Parents’ Values Shape Parenting Practices and Beliefs that Impact Infant Sleep

This study asked whether parents’ values impacted parenting expectations related to infant sleep. 

Sarah Berger, Natalie Barnett, Shambhavi Thakur

Presented at World Sleep Congress, Rome, 2022


Parents’ expectations about development influence their parenting practices, which, in turn, shape child development. For example, expectations about motor development predict when infants achieve key motor milestones, like sitting or walking (Adolph, et al., 2010; Hopkins & Westra, 1989). Parents’ expectations about sleep are stronger predictors of childhood sleep problems than child factors (Johnson & McMahon, 2008). Beliefs that are not specifically child-related also influence parents’ decisions. For example, parents’ values shape opportunities for preschoolers’ play (Horger, et al. 2017) and how parents work together to manage parenting responsibilities (Pisauro, et al., 2021). This study asked whether parents’ values impacted parenting expectations related to infant sleep. 

1863 parents (1425 mothers) from 41 countries with a child 3- to 18-months old (mean=8.83 mos) participated in an online survey. Criteria for participation was using Nanit, a home video baby monitoring system that uses computer vision technology to calculate nightly summary sleep characteristics (e.g., quality of night sleep, parent visits, night wakings). 

The survey comprised the maternal cognitions about infant sleep questionnaire (MCISQ; Morrell, 1999) with 4 subscales on beliefs about setting limits around infants’sleep, anger at infants’ demands related to sleep, doubts about parenting competence, and concerns about infant feeding during the night; and the portrait values questionnaire (PVQ; Schwartz, 1992) with 10 subscales related to personal vs. social foci and openness to change vs. tradition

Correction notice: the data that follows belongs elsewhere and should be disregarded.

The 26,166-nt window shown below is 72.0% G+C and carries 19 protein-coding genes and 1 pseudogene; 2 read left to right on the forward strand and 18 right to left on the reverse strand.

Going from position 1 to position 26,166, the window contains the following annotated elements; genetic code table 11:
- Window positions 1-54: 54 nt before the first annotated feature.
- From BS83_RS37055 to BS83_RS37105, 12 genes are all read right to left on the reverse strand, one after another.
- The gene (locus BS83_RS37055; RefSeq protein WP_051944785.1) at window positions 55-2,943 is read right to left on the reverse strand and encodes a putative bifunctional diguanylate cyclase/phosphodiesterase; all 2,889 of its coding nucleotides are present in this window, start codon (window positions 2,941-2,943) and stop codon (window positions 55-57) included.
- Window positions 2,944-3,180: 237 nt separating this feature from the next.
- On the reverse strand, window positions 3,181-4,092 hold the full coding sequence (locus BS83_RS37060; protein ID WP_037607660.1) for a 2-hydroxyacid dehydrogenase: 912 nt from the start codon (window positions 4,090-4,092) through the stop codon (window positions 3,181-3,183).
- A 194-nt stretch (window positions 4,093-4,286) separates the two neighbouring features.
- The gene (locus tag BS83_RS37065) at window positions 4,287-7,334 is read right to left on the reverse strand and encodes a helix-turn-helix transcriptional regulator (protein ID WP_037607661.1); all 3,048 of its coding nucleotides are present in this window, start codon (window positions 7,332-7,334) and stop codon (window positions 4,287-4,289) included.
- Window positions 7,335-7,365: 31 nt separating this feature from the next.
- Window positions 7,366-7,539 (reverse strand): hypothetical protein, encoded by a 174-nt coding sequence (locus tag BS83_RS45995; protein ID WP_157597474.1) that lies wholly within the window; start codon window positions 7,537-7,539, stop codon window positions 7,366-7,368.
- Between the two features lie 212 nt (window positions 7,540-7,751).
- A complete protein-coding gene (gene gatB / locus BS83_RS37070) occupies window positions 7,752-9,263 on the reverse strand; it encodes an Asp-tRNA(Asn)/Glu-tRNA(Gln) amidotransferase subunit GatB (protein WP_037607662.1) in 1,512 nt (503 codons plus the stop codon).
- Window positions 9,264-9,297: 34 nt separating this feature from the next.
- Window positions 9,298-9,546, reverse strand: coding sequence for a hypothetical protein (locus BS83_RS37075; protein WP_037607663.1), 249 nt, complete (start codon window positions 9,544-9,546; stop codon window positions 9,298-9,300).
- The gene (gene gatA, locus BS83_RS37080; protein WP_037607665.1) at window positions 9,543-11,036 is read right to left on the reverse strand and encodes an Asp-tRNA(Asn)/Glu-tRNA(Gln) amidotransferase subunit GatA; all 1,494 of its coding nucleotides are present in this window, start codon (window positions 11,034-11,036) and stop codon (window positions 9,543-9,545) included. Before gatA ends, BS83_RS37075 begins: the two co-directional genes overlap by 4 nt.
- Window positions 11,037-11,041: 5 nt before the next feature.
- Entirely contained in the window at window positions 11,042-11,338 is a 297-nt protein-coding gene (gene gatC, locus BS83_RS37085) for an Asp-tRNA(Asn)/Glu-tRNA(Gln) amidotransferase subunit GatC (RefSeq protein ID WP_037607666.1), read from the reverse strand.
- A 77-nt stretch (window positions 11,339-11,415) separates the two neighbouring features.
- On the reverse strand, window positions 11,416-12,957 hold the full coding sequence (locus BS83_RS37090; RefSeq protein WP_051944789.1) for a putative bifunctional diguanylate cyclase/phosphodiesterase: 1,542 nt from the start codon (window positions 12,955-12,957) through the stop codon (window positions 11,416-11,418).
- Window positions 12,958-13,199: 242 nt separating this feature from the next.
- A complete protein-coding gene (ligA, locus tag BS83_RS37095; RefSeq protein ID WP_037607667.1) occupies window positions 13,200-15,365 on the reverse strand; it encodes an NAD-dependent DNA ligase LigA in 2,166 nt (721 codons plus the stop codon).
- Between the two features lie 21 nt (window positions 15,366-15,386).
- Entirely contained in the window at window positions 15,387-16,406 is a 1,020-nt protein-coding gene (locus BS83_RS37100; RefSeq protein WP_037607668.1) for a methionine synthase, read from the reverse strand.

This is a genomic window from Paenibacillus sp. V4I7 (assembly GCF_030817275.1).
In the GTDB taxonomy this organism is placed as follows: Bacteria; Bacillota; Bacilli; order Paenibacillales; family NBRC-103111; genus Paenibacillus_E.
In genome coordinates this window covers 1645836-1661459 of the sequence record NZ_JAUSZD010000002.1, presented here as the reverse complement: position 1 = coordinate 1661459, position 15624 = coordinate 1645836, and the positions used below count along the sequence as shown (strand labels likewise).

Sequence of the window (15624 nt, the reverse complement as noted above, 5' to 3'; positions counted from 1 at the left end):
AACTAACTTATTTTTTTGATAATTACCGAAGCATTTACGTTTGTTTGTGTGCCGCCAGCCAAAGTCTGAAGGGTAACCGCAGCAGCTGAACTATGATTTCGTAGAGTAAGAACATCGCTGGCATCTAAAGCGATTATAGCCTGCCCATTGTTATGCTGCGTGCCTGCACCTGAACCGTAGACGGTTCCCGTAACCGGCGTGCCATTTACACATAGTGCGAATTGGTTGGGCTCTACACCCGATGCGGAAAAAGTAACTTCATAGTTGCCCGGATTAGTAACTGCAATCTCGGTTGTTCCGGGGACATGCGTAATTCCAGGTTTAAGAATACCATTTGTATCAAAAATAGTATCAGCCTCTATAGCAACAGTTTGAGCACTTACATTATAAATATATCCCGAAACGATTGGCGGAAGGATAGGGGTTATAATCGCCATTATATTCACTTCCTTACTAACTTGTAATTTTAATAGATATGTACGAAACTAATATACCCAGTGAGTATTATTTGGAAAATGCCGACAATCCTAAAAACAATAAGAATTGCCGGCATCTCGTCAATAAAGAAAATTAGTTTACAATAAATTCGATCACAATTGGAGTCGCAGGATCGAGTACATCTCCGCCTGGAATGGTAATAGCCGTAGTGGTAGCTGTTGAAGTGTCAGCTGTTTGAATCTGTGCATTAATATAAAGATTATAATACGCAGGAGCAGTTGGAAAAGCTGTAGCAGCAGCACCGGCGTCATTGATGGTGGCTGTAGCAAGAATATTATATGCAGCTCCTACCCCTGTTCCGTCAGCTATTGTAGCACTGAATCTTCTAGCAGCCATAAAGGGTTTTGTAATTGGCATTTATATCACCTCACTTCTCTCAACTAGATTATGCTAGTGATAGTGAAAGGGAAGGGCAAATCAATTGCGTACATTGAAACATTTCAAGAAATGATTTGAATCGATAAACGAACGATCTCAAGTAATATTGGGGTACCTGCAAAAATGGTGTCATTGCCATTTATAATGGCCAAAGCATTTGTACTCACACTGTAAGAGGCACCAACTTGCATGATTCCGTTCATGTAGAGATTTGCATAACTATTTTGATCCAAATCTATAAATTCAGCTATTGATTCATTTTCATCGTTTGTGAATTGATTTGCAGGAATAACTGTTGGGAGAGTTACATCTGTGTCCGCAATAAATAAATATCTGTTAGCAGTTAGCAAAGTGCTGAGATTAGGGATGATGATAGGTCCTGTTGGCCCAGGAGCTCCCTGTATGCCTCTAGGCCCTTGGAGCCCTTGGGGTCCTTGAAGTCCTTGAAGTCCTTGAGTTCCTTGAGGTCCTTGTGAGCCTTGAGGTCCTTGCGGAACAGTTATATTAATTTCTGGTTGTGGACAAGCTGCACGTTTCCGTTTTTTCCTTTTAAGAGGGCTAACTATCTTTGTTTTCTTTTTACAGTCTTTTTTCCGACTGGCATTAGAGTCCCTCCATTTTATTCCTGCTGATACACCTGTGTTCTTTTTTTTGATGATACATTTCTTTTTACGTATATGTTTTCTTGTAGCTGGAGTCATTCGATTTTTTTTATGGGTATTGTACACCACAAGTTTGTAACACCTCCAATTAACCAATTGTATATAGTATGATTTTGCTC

Pearson correlations showed that the higher parents’scores on the MCISQ subscales (more concerns about setting limits, more doubts about parenting competence, angrier about infants’ demands, more concerns about infant feeding), the worse the quality of infants’ night sleep, the greater the frequency of parent visits, and the more infant night wakings (all p’s . 001). A cluster analysis of the value subscales revealed 4 profiles: weak endorsement of growth (n=429), resistance to change (n=520), openness to change (n=484), and strong endorsement of growth (n=446). A series of 2 (parent) x 4 (PVQ profile) ANOVAs on infants’sleep characteristics and the MCISQ subscales revealed that infants of parents who were resistant to change (Profile 2) took more time to fall asleep than infants of parents who were open to change (Profile 3). Moreover, parents open to change (Profile 3) were significantly less likely to be concerned about setting sleep-related limits; have doubts about sleep-related parenting abilities, and have concerns related to feeding during the night. Parents with a weak endorsement of growth (Profile 1) reported that they were significantly angrier about sleep-related demands than the other profiles. In addition, mothers had significantly more concerns about setting limits, doubts about parenting competence, and concerns about safety than fathers and fathers were significantly angrier about infants’sleep-related demands than were mothers.

This study may be the first to link value systems with parenting practices that infant development. Individuals who value personal growth may approach learning to parent with less anxiety and stress than those who resist change. This may have implications for parents’ value systems on the development of infant sleep.